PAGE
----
A Return to World of Warcraft

As anyone who’s listened to more than an episode or two of the Aggrochat podcast can verify, I have what you might call Strong Feelings about World of Warcraft. I’ve been all over the spectrum with the game, and have landed in a kind of complex position. Possibly worth mentioning, if the post title didn’t give it away: I’ve been playing WoW again, a little bit, and it’s given me some context and ability to articulate how I feel about the game. Maybe you feel similarly.

A Return to World of Warcraft

A few major different thought bubbles form when WoW comes up:

First, and importantly (though it’s something that often gets dismissed so I can move onto the parts that I find more interesting), WoW is definitively an excellent game. There is a reason it is as successful as it is, and quite frankly any attempt to deny that it’s a great game is simply blindness. It isn’t without flaws, and there are other reasons to dislike it, but it’s the pinnacle of a certain type of game that competitors have tried to top for a decade and failed. It has more than ten years of evolution, to the point where it’s reached that magic MMO point of being multiple games all at the same time, all appealing to different people and bringing them all together into one place.

Second, WoW has a lot of history. It has, quite frankly, an unwieldy, overwhelming amount of history that is scattered throughout its playerbase. Some things have to give somewhere, and WoW has made it choices as far as what it wants to give up to make the game more focused and less crushed under its own weight. It knows it’s alienated some of its players with these choices, and it’s okay with that. I’m one of those players.

Third, WoW is dated. It felt dated when I last played in Pandaria, and four years later and many other games, coming back to WoW feels like installing an old, nostalgic title, even though it just released a new expansion. It’s the kind of thing that’s hard to see if you haven’t played many other, similar games, but there are a lot of little details and quirks that have become de rigeur in online games at this point that WoW feels very behind in. Movement is one of the biggest ones. Most online RPGs now have quick, dodgy movement as a core mechanic, and usually many, many other baseline, easy to use movement tools. Ground-targeted short-range teleports are standard, characters stick to the ground when they move, slow-falling (or removal/elimination of falling damage) is implemented in a wide variety of ways, gap-closers and gap-openers are commonplace, the list goes on. WoW has had very tight, very responsive-feeling controls since its creation, but it hasn’t kept up with movement options. Most interesting to me here is the Demon Hunter, a class that, for no extra cost, gets double-jump and a gliding ability, as well as multiple forward dashes, a backward dash, and at least one targeted teleport (albeit tied to another ability and on a lengthy cooldown). The Demon Hunter feels far more modern than any of the other classes, and it’s shocking to me that there wasn’t a similar revamping of movement for every class in the game, not just the one new one. Add onto that little quality-of-life things like a lack of one-button looting, no talk-to-NPC or quest-acceptance keybindings, and a constant need to click into the gameworld rather than letting smart-targeting handle that for you makes the UI feel clunky, even with (fundamentally required) addons.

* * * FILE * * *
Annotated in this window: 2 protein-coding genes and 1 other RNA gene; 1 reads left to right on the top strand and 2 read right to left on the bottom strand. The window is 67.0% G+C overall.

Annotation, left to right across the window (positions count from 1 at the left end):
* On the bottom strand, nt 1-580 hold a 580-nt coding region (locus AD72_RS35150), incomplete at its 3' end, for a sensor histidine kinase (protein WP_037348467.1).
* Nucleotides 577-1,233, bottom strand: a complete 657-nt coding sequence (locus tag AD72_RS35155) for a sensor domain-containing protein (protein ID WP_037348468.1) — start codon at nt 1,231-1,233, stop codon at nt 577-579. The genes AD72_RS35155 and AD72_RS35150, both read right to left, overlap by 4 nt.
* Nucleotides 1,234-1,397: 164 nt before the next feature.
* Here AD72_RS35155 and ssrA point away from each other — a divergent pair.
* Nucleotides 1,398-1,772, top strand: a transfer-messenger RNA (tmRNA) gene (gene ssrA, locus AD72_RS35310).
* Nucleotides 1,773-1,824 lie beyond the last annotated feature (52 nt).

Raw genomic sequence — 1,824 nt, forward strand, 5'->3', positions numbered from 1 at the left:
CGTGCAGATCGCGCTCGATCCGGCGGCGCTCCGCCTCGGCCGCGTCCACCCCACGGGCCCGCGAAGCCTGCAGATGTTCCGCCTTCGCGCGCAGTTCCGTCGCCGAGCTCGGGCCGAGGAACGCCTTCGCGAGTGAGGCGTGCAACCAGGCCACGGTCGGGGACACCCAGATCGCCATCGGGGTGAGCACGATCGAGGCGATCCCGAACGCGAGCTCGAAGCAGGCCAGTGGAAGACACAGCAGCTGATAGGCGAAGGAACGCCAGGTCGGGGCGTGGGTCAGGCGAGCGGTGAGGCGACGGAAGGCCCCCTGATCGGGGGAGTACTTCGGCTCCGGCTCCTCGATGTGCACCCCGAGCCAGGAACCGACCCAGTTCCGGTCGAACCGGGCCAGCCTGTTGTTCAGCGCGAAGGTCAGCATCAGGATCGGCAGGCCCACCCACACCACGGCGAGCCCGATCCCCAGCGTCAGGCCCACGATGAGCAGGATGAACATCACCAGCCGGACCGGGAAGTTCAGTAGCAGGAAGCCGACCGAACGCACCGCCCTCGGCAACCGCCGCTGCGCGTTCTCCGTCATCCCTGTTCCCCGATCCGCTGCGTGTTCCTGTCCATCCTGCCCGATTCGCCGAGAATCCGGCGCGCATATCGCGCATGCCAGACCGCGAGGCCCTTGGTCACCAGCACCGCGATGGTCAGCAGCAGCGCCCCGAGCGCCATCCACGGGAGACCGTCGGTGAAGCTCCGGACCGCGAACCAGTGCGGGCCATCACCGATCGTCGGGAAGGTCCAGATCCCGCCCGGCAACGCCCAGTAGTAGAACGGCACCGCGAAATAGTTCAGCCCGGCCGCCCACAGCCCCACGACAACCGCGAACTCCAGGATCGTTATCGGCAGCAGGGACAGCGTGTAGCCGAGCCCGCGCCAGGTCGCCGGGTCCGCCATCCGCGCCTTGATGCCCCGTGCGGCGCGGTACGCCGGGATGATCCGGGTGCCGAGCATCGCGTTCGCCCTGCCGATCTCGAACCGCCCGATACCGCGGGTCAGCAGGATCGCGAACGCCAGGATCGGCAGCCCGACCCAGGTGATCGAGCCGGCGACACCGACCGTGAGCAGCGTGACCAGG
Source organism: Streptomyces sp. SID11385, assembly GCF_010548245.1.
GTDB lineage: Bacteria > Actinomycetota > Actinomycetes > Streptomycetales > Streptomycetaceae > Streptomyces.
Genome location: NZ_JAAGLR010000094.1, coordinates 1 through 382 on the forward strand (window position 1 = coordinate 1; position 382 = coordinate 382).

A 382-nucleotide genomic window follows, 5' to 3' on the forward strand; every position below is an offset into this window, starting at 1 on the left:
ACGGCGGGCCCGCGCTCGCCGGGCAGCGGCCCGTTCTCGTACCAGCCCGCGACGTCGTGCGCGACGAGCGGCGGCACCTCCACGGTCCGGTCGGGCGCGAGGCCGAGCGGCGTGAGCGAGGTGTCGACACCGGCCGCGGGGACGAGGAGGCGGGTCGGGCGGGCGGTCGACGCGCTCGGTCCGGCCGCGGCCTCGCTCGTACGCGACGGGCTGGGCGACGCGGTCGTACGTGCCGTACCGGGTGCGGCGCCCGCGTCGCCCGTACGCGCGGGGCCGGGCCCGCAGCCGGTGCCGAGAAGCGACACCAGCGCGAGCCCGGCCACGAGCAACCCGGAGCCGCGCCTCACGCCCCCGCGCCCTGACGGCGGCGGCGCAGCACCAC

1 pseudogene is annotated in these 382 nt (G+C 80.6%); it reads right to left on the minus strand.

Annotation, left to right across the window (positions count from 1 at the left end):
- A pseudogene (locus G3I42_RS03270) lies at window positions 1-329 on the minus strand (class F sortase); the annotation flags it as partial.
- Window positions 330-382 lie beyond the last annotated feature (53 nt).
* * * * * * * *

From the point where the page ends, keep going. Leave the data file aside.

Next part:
As an offshoot of the game being dated, there are a lot of places where the fidelity is surprisingly low. Few if any characters move their mouths when they speak, animations are jerky and don’t flow into one another, most armor is just a texture painted on one of a small number of models, with a couple of exceptions (shoulders) that stand out and bear the weight of a character’s appearance. It’s a throwback to when games pushed the limits on hardware frequently, and WoW could play on virtually anything. As the desperate need to keep up PC upgrades just to play games have slowed down thanks to console gaming (which is pretty much a good thing for everyone, certainly PC gamers’ wallets), lots of games have caught up to a modern hardware standard, and WoW, despite touch-ups where it can, sits pretty far back as far as visual fidelity goes. Playing WoW, FFXIV, GW2, Blade and Soul, and ESO in rapid succession really makes the fidelity more apparent, which brings me to the next big thought.

Fourth, while graphics aren’t everything and fidelity doesn’t necessarily make or break a game, the lower fidelity and lack of ability to do subtle, nuanced graphical effects means that WoW has a very hard time being subtle. NPCs to talk to and objects to interact with stand out garishly and blatantly; the game basically shouts at you where to go and what to do. Not a problem when there’s a possible chance you might miss something, but considering the fairly few quest types in the game (kill X, click on X, talk to X) and how many of them you do (I’ve done at least a hundred quests just going from level 100 to level 106), it starts to feel like every quest is a tutorial.